Let’s Read an RPG: Pendragon by Greg Stafford – Chapter 4: Stats and Skills

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Well, the Bundle of Holding for Pendragon may be over but I’m not through reading it quite yet. Plus, it’s still totally available from DriveThruRPG, among other places I’m sure. So, after leraning about the long, proud lineage of our knights (or short and brutal depending on how you rolled) as well as getting some more information about the world our knight lives in, we move on to Chapter Four of the Pendragon RPG: States and Skills.

So what’s in this Chapter?

Not to be pendantic (although not necessarily succeeding at not being pendantic, either), you will likely not be surprised to learn that Chapter Four of Pendragon is about two things: stats and skills. As I’ve been reading through Pendragon, the skills list was one of the things that gave me a lot of pause. I mean, when you have enough room on your skill list for Flirting, Romance and Faerie Lore you start to have concerns (or at least I do) that the skill list might be just a little too inclusive. However, as I’ve gotten reacquainted with the Arthurian world I have come to realize that these things are essential to trying to capture the essence of Arthurian literature. Also, for the most part, the starting skill list is basically the whole skill list. That’s not entirely accurately, actually, but it does contain all (I think) of the ‘Knightly’ skills. These are the skills that it is socially acceptable for a knight to know. This does not include, for instance, Chirurgery (essentially, surgery). It would, after all, be disgraceful for your knight to stoop below his station. Also included in the list are your various Passions and Traits. Traits are dichotomous sets of traits (say, Piety or Wordliness) that show how your character interacts with the world. Passions are, as you might surmise, things that your character feels passionately about. If your score in one of these surpasses 16 then you might be forced to roll against them to see if you can act contrary to your Trait or Passion. Passions can also be used to try to boost your skills for a particular challenge, although failing to complete a task that your character is impassioned about or failing a roll to become impassioned could have dire consequences for your character (up to and including madness which could remove the character from play for days, years or even forever). Madness seems to be a weird mechanic to me. I’m sure it is part of Arthurian literature but the idea of ‘my knight is trying to fire himself up because this could really affect his Honor. Oh, no, critical failure, he goes mad, feeling that his honor will never be enough to meet his lofty goals and, even if he were to succeed, he would still be utterly inferior. He rips his chest plate off, throws his sword to the ground and takes off into the woods hiding his face’ is so far from any other game I’ve played that I have trouble grokking it. That said, that’s only a critical failure. I could also see people over-using Passions but I suppose the dire risk of becoming melancholy (or – worse – maddened) should be enough to stop people from seeking inspiration around every turn. Further, failing a task you were inspired to do subjects your character to potential attribute loss, so you better mean it.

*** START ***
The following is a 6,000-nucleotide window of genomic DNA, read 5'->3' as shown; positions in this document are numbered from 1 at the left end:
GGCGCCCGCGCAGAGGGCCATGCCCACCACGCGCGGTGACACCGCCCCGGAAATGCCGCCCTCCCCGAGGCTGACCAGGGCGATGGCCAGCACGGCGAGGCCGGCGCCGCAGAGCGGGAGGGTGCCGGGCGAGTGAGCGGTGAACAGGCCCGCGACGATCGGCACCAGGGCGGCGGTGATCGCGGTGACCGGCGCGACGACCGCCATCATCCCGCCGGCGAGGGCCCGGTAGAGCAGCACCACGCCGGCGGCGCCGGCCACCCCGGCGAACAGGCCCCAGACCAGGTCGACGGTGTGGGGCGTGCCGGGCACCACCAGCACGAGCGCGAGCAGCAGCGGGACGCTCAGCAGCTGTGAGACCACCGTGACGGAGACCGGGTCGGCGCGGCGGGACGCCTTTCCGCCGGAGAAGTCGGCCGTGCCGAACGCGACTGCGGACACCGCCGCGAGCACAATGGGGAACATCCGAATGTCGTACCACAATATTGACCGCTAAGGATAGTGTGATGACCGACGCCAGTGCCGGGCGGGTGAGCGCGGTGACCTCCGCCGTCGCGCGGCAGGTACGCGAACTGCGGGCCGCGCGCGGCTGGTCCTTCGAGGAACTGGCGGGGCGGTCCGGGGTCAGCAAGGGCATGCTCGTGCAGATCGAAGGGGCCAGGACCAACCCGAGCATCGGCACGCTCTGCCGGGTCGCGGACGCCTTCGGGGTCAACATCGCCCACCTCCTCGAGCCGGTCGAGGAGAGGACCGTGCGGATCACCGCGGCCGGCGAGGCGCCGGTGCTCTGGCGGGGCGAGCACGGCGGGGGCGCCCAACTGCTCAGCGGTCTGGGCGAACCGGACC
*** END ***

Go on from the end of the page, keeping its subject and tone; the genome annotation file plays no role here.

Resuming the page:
The Skills explanation section is roughly in line with most skills explanation sections you come across in roleplaying games. It does a good job of explaining what each skill does, what success does in that skill, what failure does with skill and if the skill can be used to gain Glory. The skill descriptions are particularly good insofar as they provide you additional insight into the culture and the time of the Arthurian legends. You learn what musical instruments were common and the superstitions of the time regarding faeries. It is not, however, terribly crunchy. That is coming up in the next chapter: Game Mechanics which I will be reading and then telling you about next time. In the meantime, you can see all of the columns in my ‘Let’s Read Pendragon’ series by checking out this page.

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About Michael

Michael is an enthusiast about a lot of things, including indie games, roleplaying games, board games, and comic books that wanted to help create a place where he could bring things to the attention of those with similar interests. Futile Position is a true labor of labor, which he hopes continues to grow through the support of the great readers who have come upon this page.

11. June 2014 by Michael
Categories: RPGs | Tags: , , , , | Leave a comment

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